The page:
Magnesium is a mineral stored in your bones, tissues and cells that is important in producing energy, muscle and nerve function, heart health and bone strength. You absorb magnesium into your system through your small intestines when you eat foods such as spinach, whole grains, nuts, beans, bananas, milk, and salmon.
High Magnesium Levels - While not as common as low levels, high magnesium levels are typical in those with kidney damage or those who take certain drugs. Excessive levels of magnesium can cause serious complications, including cardiac arrest
Low Magnesium Levels - Low magnesium levels can indicate inefficient mineral absorption often caused by excessive alcohol consumption, underlying kidney problems, certain medications, celiac disease or chronic digestive issues. Over time, magnesium deficiency can lead to decreased calcium and potassium levels, weak bones and negative effects on your heart.
Symptoms of long-term magnesium deficiency can include:
- Nausea and vomiting
- Weakness and fatigue
- Loss of appetite
- Muscle spasms
Vitamin B-12 (cobalamin) is an essential vitamin and plays an important role in blood cell formation, cell metabolism, nerve function and the production of DNA. It is found in foods such as meat, fish, dairy, and fortified foods such as breakfast cereal and is widely available as an oral supplement.
High Vitamin B12 Levels - Abnormally high B12 levels may suggest liver or kidney problems, diabetes, or certain forms of leukemia. Megadoses of the vitamin can lead to acne and rosacea.
Low Vitamin B12 Levels - While vitamin B-12 deficiency is not common in the US, people who follow a vegetarian or vegan diet might be prone to this deficiency because plant foods don’t contain vitamin B-12. Older adults and people with digestive tract conditions that affect absorption of nutrients may also be susceptible to vitamin B-12 deficiency.
Symptoms of low vitamin B12 levels:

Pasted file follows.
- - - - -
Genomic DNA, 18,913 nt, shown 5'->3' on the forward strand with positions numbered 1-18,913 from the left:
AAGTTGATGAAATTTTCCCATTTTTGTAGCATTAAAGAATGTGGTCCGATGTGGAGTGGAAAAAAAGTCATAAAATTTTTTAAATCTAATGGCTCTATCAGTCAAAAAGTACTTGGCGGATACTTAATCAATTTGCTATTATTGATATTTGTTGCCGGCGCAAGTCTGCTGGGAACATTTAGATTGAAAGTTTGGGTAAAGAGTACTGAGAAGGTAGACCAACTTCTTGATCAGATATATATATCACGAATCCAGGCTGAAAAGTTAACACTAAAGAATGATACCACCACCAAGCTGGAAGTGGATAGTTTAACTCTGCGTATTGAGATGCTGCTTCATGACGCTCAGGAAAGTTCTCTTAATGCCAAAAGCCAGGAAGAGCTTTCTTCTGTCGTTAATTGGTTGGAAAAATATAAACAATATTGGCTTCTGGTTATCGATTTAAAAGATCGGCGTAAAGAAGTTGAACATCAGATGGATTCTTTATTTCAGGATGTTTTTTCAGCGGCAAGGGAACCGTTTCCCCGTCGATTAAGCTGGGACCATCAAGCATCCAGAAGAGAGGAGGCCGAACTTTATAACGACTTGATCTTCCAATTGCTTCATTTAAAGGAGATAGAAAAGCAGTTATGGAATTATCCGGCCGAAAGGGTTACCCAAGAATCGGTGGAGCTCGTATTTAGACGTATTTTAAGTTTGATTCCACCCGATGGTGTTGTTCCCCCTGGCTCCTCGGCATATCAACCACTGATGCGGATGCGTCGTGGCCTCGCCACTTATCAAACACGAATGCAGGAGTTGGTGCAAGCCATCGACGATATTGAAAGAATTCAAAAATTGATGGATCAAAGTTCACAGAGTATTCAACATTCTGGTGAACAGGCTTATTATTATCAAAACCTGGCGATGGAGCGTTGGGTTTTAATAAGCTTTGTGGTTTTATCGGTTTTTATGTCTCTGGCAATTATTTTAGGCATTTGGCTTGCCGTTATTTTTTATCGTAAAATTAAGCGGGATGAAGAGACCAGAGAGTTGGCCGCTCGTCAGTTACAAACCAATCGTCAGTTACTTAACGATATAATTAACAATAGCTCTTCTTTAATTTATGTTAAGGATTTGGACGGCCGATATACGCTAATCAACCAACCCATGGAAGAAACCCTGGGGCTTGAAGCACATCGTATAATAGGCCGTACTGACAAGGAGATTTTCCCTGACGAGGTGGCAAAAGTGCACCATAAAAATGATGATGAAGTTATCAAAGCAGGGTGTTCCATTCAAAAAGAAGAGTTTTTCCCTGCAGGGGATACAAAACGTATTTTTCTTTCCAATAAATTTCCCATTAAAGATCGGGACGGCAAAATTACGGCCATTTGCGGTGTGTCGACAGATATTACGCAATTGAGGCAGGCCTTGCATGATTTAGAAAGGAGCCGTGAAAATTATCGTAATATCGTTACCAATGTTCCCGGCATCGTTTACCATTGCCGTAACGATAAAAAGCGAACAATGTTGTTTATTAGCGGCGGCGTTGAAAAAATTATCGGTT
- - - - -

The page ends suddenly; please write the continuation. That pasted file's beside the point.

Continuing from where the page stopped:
- Muscle weakness
- Intestinal problems
- Nerve damage
- Mood disturbances
Folate (vitamin B-9) is important in red blood cell formation for healthy cell growth and function. This nutrient is crucial during early pregnancy to reduce the risk of birth defects of the brain and spine. There is evidence folate can reduce the risk of various cancers and is helpful in treating depression.
High Folate Levels - While excess folate levels aren’t usually dangerous, they are linked to some conditions, including certain types of cancers.
Low Folate Levels - could be caused by the following: high alcohol consumption, diet low in folate, genetic factors and certain medications.
Symptoms of low folate:
- Gray hair
- Mouth sores
- Tongue swelling
- Growth problems
For most, a balanced diet usually provides all the folate you need. Folate is found in dark green leafy vegetables, beans, peas, nuts, oranges, lemons, bananas, melons, and strawberries. The synthetic form of folate is folic acid and is in many fortified foods, such as cereals and pastas.
Vitamin D plays a major role in regulating your immune system to help you fight off infection. Vitamin D also regulates many other cellular functions in your body. Its anti-inflammatory, antioxidant and neuroprotective properties support immune health, muscle function and brain cell activity. Knowing our Vitamin D levels will help you to understand your susceptibility to illnesses.
Low Vitamin D (25-OH D) levels- Deficiencies in Vitamin D can lead to low calcium absorption which in turn causes weakened bones that become soft and brittle and prone to fractures. Perhaps the most commonly known condition attributed to low Vitamin D levels is osteoporosis - a loss of total bone mass. Deficiency in Vitamin D may lead to rickets in children and adverse outcomes in pregnant women and may also contribute to the development of cancer, cardiovascular disease, type 2 diabetes, and autoimmune disorders.
Symptoms of low Vitamin D:
- Bone pain
- Muscle weakness, muscle aches or muscle cramps
- Mood changes like depression
- Difficulty sleeping
- Hair loss